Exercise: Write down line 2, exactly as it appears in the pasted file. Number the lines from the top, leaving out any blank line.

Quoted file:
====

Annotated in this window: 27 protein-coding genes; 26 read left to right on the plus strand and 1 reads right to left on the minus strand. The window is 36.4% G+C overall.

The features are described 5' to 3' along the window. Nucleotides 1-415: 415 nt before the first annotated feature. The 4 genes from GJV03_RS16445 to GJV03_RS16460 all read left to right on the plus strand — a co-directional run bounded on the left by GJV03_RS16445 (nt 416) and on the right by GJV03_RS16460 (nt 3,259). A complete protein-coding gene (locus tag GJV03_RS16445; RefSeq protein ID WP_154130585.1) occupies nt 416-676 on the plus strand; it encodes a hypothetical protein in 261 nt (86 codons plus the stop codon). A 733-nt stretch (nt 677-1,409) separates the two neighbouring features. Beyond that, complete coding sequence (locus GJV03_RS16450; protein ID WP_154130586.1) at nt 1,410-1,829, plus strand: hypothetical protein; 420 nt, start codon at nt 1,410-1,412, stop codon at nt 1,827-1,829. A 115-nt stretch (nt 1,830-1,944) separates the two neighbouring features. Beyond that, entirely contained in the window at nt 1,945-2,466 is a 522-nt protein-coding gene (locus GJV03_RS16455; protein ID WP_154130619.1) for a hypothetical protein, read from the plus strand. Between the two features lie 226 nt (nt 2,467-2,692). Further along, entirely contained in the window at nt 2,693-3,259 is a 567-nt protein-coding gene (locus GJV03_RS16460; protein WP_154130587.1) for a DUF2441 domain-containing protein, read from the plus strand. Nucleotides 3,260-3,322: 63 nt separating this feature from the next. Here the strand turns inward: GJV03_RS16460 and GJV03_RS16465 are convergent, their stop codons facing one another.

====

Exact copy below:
The features are described 5' to 3' along the window. Nucleotides 1-415: 415 nt before the first annotated feature. The 4 genes from GJV03_RS16445 to GJV03_RS16460 all read left to right on the plus strand — a co-directional run bounded on the left by GJV03_RS16445 (nt 416) and on the right by GJV03_RS16460 (nt 3,259). A complete protein-coding gene (locus tag GJV03_RS16445; RefSeq protein ID WP_154130585.1) occupies nt 416-676 on the plus strand; it encodes a hypothetical protein in 261 nt (86 codons plus the stop codon). A 733-nt stretch (nt 677-1,409) separates the two neighbouring features. Beyond that, complete coding sequence (locus GJV03_RS16450; protein ID WP_154130586.1) at nt 1,410-1,829, plus strand: hypothetical protein; 420 nt, start codon at nt 1,410-1,412, stop codon at nt 1,827-1,829. A 115-nt stretch (nt 1,830-1,944) separates the two neighbouring features. Beyond that, entirely contained in the window at nt 1,945-2,466 is a 522-nt protein-coding gene (locus GJV03_RS16455; protein ID WP_154130619.1) for a hypothetical protein, read from the plus strand. Between the two features lie 226 nt (nt 2,467-2,692). Further along, entirely contained in the window at nt 2,693-3,259 is a 567-nt protein-coding gene (locus GJV03_RS16460; protein WP_154130587.1) for a DUF2441 domain-containing protein, read from the plus strand. Nucleotides 3,260-3,322: 63 nt separating this feature from the next. Here the strand turns inward: GJV03_RS16460 and GJV03_RS16465 are convergent, their stop codons facing one another.